Debate Magazine

The City of Lowell, Massachusetts is Now Requiring Gun Owners to Write an “essay” to Carry

By Eowyn @DrEowyn

The City of Lowell, Massachusetts has an approximate population of 110,000 and lies 35 miles north of Boston. They overwhelming elect democrats. So the following should come as no surprise. It is complete NONSENSE.

The commies in charge have enacted a new law that requires residents applying for a license to carry handguns to write “an essay” and pay upwards of $1,100 for training.

Police Superintendent William Taylor/City of Lowell Photo

Police Superintendent William Taylor/City of Lowell Photo

Fox News reports that this was pushed by Police Superintendent William Taylor and passed by the City Council. The law requires applicants for unrestricted handgun licenses to state in writing why they should receive such a license. Taylor has sole discretion for approving or denying the applications.

Jim Wallace, executive director of Gun Owners Action League of Massachusetts, is not mincing words. He said, “It is absurd that people should have to write an essay to the town to explain why they should be able to exercise their constitutional rights. We already have a very strict set of gun laws in the state, but this is way over the top.”

Other cities and towns in Massachusetts have tough licensing regulations. Lowell’s new requirements, which also include taking a gun safety course over and above one already required by the state, prompted complaints at a public hearing last week. “I will never write an essay to get my rights as an American citizen,” resident Dan Gannon told the City Council.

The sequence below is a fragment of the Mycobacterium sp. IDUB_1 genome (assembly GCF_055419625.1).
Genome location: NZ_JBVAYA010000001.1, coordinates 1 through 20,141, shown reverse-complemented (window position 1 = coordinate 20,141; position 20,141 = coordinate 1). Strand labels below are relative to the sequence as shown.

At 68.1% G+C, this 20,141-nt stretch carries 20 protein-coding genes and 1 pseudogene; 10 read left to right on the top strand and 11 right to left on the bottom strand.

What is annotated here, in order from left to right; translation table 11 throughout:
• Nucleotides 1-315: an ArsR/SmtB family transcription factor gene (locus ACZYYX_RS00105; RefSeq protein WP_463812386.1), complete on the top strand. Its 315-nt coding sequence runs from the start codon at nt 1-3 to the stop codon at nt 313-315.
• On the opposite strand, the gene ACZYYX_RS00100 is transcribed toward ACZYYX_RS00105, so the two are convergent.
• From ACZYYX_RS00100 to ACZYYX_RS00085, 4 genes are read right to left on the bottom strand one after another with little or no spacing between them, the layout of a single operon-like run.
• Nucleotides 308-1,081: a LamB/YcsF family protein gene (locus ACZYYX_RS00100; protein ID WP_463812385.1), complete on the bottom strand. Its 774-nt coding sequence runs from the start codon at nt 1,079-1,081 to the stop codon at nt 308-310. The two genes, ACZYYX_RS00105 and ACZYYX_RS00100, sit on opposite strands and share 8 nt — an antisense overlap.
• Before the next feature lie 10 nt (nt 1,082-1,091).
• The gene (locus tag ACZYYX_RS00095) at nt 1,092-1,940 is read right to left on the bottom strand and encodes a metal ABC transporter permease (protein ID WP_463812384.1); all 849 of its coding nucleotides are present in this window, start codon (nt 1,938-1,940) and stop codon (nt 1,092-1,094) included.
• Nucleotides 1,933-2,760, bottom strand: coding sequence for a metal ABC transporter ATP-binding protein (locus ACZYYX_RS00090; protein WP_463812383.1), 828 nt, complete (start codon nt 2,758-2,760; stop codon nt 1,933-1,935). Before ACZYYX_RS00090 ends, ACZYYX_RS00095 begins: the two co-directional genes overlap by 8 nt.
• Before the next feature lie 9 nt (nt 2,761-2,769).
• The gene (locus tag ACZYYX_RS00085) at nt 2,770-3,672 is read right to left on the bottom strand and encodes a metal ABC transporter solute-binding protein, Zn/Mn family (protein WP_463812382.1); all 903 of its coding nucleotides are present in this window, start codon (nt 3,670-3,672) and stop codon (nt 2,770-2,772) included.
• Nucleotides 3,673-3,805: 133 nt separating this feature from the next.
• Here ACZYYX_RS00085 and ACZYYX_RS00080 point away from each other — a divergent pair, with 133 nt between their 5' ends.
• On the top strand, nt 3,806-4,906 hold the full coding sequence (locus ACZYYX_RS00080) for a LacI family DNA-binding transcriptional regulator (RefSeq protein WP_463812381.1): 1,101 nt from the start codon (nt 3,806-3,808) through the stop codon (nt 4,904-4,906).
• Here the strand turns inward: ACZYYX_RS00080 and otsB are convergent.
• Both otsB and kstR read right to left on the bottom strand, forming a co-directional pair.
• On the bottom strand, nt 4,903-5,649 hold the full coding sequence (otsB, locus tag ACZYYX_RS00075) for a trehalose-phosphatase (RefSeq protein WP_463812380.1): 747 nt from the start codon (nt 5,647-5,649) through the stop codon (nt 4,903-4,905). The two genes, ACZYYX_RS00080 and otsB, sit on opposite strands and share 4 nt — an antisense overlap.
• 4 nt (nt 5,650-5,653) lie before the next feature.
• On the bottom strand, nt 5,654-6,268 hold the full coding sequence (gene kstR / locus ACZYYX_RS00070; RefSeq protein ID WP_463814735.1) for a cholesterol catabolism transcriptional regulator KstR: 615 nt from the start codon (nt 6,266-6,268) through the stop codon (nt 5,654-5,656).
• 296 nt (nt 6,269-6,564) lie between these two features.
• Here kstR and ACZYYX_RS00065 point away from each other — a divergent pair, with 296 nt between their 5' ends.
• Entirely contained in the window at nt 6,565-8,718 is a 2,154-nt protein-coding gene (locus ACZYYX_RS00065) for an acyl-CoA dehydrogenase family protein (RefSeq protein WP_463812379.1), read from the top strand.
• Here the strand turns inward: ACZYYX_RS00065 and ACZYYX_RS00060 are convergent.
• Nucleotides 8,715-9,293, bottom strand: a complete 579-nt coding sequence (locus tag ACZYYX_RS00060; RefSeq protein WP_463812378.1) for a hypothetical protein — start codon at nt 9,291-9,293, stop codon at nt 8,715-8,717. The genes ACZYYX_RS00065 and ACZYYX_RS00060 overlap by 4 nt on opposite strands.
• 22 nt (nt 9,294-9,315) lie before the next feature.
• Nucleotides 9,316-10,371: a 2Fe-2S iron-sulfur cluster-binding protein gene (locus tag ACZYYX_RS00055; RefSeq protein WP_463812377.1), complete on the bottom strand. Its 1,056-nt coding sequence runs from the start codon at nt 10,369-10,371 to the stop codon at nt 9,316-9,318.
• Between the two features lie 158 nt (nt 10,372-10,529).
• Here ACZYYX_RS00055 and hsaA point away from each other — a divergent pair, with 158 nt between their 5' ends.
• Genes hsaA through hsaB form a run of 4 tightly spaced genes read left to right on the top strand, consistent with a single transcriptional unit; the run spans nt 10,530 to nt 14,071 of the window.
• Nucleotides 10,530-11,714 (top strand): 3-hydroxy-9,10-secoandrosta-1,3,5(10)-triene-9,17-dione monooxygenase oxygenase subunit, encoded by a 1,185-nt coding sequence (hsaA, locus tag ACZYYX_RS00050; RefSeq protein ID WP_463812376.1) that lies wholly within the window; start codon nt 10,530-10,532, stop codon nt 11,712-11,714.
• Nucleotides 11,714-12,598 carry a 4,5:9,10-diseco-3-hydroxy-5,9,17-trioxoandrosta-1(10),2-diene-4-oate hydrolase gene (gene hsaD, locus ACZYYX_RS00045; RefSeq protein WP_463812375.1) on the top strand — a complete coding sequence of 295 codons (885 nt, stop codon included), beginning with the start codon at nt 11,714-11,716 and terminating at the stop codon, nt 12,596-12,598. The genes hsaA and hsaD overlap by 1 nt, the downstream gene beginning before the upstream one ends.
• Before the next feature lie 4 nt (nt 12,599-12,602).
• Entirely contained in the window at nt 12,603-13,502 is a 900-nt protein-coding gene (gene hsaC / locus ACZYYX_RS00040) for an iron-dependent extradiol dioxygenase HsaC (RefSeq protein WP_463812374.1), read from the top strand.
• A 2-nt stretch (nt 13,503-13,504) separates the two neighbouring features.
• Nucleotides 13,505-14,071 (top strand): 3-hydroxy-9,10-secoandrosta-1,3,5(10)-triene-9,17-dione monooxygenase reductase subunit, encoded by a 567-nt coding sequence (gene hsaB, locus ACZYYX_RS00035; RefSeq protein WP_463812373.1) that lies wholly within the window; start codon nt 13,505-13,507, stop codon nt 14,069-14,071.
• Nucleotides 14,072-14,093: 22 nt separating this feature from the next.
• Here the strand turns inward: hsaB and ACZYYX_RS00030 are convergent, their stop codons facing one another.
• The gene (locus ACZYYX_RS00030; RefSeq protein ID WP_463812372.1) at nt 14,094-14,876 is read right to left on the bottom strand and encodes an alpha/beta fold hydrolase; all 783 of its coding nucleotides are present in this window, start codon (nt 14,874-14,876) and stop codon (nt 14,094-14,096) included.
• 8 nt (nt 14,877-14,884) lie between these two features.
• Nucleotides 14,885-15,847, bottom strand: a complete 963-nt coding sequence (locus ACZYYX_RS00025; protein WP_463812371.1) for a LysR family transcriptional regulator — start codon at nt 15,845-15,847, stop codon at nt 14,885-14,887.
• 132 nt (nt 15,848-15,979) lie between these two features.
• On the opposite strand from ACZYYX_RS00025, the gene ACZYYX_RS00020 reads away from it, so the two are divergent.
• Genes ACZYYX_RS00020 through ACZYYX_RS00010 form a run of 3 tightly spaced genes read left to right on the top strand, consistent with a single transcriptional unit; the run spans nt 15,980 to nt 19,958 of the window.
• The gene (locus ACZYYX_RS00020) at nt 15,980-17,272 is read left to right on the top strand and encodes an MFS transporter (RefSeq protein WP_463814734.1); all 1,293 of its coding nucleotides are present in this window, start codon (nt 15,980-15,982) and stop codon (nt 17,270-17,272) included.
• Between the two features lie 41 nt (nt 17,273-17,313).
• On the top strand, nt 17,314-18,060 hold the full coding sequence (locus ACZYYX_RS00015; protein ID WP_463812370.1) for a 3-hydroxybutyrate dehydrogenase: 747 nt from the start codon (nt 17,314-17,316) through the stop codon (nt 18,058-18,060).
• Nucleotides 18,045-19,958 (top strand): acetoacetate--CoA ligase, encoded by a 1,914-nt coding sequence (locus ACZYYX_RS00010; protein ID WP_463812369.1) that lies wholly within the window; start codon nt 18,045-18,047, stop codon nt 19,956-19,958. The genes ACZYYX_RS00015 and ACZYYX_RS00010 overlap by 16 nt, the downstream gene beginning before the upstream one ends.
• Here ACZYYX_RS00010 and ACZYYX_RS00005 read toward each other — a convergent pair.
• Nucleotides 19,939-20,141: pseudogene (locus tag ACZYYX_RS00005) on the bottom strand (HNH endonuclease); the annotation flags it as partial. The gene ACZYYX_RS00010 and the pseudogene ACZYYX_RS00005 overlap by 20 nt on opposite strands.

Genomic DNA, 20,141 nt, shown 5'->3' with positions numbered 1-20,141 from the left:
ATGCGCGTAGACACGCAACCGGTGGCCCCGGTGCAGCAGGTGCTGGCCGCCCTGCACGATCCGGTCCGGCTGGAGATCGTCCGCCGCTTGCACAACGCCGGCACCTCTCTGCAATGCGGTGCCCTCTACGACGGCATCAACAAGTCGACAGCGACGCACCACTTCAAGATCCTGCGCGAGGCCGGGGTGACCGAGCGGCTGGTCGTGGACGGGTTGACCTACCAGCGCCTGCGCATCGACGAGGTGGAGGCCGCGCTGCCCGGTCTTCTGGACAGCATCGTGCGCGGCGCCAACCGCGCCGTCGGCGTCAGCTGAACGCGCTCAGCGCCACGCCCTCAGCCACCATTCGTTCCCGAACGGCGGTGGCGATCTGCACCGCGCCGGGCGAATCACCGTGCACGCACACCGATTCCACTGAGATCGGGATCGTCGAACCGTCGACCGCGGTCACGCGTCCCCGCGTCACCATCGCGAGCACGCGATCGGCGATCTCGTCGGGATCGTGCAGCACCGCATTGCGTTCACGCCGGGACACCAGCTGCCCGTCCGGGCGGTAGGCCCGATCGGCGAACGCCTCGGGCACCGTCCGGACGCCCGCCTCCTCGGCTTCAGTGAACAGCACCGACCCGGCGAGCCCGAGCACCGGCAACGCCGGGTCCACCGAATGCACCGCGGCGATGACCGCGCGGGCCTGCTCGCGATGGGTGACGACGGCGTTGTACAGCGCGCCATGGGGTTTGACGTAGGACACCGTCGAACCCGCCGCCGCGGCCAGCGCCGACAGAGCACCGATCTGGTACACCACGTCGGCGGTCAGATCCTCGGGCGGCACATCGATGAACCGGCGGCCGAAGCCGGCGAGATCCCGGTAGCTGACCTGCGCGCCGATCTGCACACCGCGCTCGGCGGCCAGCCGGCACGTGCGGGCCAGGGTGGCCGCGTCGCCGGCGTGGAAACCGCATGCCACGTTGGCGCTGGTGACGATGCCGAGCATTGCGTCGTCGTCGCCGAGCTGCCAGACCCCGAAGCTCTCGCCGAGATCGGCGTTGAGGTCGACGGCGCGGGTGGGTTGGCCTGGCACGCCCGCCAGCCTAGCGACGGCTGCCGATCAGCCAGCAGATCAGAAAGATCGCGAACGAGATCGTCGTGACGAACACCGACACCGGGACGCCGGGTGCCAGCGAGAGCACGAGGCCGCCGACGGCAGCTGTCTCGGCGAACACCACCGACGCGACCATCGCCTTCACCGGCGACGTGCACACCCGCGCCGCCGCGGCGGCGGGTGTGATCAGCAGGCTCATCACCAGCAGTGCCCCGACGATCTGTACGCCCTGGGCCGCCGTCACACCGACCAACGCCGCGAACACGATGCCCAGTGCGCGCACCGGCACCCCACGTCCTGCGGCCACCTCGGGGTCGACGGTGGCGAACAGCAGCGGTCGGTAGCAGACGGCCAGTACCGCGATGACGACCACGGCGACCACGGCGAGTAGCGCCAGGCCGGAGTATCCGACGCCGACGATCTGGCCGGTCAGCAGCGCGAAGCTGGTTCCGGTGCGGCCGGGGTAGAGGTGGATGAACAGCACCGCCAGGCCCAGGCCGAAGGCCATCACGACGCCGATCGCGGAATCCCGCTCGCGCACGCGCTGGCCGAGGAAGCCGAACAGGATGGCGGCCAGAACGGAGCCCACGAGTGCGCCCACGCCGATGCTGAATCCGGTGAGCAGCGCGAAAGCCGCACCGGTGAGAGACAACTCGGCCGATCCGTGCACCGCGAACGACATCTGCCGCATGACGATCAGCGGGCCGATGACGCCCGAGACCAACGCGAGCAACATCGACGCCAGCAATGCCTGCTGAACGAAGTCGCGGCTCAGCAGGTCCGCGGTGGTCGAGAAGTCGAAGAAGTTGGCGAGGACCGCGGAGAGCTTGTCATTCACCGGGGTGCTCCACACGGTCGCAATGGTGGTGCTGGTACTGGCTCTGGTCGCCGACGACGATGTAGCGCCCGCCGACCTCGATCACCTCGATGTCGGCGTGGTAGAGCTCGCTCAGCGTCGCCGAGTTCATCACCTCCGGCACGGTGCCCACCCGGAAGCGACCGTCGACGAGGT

The new policy was prompted in part by a year-old federal lawsuit brought by Commonwealth Second Amendment, a Bay State gun-rights group. Attorney David Jensen said the suit stems from Lowell’s history of denying qualified applicants permits to carry handguns without what the plaintiffs consider a legitimate rationale.

Jensen said the jury is still out on whether the new policy will prove a remedy or just a more formal system for rejecting applications. “The question right now is what they actually do,” Jensen said. “Our initial response to that would be that the Second Amendment secures the right to keep and bear arms. You really shouldn’t be required to write an essay explaining why you would like to exercise this fundamental right.

Lowell Police spokesman Capt. Timothy Crowley said characterizing the written requirement as an “essay” is not accurate. “If you want a license to carry a firearm unrestricted wherever you want and whenever you want, the superintendent is just looking for some documentation as to why,” Crowley said. “That is not unreasonable to most people.”


Local attorney Richard Chambers, who often represents applicants who have been turned down, said calling the new requirement an “essay” is right on target. “An essay when you’re in school is when you write something, you turn it in and they grade it,” Chambers said. “This is an essay. And it’s also just another layer of bureaucracy they’ve tacked on to block people from exercising their rights.”

Despite the criticism, the new rules were adopted unanimously and are set to take effect this week.

Read all the details here.

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